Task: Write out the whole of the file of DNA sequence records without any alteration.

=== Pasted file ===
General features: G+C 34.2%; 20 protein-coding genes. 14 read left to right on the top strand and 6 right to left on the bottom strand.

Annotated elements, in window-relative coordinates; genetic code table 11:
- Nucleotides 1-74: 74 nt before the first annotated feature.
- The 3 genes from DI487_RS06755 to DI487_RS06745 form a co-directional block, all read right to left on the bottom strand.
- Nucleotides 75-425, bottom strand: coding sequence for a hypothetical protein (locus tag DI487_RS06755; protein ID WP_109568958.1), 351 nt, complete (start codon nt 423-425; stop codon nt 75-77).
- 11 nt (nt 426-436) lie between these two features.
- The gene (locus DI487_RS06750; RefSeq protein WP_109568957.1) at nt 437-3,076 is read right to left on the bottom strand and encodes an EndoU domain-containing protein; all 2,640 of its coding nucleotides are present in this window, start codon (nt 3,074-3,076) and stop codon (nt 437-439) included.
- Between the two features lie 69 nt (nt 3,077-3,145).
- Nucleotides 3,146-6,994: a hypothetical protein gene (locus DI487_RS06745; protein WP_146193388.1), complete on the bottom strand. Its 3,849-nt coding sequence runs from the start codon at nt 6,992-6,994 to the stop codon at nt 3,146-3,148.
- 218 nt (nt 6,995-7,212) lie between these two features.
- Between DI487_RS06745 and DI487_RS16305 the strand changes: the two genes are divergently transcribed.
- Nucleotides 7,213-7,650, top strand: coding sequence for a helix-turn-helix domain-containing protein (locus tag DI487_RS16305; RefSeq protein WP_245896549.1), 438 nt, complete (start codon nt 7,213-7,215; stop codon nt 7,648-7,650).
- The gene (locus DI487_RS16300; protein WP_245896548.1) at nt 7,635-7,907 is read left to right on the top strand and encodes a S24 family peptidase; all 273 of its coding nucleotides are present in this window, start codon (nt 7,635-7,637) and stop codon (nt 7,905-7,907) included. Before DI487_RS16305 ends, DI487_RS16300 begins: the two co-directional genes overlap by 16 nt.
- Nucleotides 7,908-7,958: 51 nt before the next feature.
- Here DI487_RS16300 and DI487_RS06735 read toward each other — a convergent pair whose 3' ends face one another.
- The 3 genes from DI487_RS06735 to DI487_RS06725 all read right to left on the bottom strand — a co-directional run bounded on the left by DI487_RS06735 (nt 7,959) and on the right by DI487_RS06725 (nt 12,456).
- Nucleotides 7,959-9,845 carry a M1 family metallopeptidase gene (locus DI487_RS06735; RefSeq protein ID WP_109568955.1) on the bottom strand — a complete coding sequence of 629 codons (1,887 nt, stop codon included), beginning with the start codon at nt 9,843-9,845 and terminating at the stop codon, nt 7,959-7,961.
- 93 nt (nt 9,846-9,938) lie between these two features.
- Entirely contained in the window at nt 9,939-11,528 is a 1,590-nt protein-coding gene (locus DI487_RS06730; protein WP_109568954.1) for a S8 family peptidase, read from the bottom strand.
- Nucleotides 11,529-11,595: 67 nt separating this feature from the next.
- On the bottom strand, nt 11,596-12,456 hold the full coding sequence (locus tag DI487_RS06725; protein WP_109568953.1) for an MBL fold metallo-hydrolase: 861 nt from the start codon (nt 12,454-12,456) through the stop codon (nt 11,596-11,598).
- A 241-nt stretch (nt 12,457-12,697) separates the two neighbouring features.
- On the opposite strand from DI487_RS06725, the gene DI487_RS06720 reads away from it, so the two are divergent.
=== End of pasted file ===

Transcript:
General features: G+C 34.2%; 20 protein-coding genes. 14 read left to right on the top strand and 6 right to left on the bottom strand.

Annotated elements, in window-relative coordinates; genetic code table 11:
- Nucleotides 1-74: 74 nt before the first annotated feature.
- The 3 genes from DI487_RS06755 to DI487_RS06745 form a co-directional block, all read right to left on the bottom strand.
- Nucleotides 75-425, bottom strand: coding sequence for a hypothetical protein (locus tag DI487_RS06755; protein ID WP_109568958.1), 351 nt, complete (start codon nt 423-425; stop codon nt 75-77).
- 11 nt (nt 426-436) lie between these two features.
- The gene (locus DI487_RS06750; RefSeq protein WP_109568957.1) at nt 437-3,076 is read right to left on the bottom strand and encodes an EndoU domain-containing protein; all 2,640 of its coding nucleotides are present in this window, start codon (nt 3,074-3,076) and stop codon (nt 437-439) included.
- Between the two features lie 69 nt (nt 3,077-3,145).
- Nucleotides 3,146-6,994: a hypothetical protein gene (locus DI487_RS06745; protein WP_146193388.1), complete on the bottom strand. Its 3,849-nt coding sequence runs from the start codon at nt 6,992-6,994 to the stop codon at nt 3,146-3,148.
- 218 nt (nt 6,995-7,212) lie between these two features.
- Between DI487_RS06745 and DI487_RS16305 the strand changes: the two genes are divergently transcribed.
- Nucleotides 7,213-7,650, top strand: coding sequence for a helix-turn-helix domain-containing protein (locus tag DI487_RS16305; RefSeq protein WP_245896549.1), 438 nt, complete (start codon nt 7,213-7,215; stop codon nt 7,648-7,650).
- The gene (locus DI487_RS16300; protein WP_245896548.1) at nt 7,635-7,907 is read left to right on the top strand and encodes a S24 family peptidase; all 273 of its coding nucleotides are present in this window, start codon (nt 7,635-7,637) and stop codon (nt 7,905-7,907) included. Before DI487_RS16305 ends, DI487_RS16300 begins: the two co-directional genes overlap by 16 nt.
- Nucleotides 7,908-7,958: 51 nt before the next feature.
- Here DI487_RS16300 and DI487_RS06735 read toward each other — a convergent pair whose 3' ends face one another.
- The 3 genes from DI487_RS06735 to DI487_RS06725 all read right to left on the bottom strand — a co-directional run bounded on the left by DI487_RS06735 (nt 7,959) and on the right by DI487_RS06725 (nt 12,456).
- Nucleotides 7,959-9,845 carry a M1 family metallopeptidase gene (locus DI487_RS06735; RefSeq protein ID WP_109568955.1) on the bottom strand — a complete coding sequence of 629 codons (1,887 nt, stop codon included), beginning with the start codon at nt 9,843-9,845 and terminating at the stop codon, nt 7,959-7,961.
- 93 nt (nt 9,846-9,938) lie between these two features.
- Entirely contained in the window at nt 9,939-11,528 is a 1,590-nt protein-coding gene (locus DI487_RS06730; protein WP_109568954.1) for a S8 family peptidase, read from the bottom strand.
- Nucleotides 11,529-11,595: 67 nt separating this feature from the next.
- On the bottom strand, nt 11,596-12,456 hold the full coding sequence (locus tag DI487_RS06725; protein WP_109568953.1) for an MBL fold metallo-hydrolase: 861 nt from the start codon (nt 12,454-12,456) through the stop codon (nt 11,596-11,598).
- A 241-nt stretch (nt 12,457-12,697) separates the two neighbouring features.
- On the opposite strand from DI487_RS06725, the gene DI487_RS06720 reads away from it, so the two are divergent.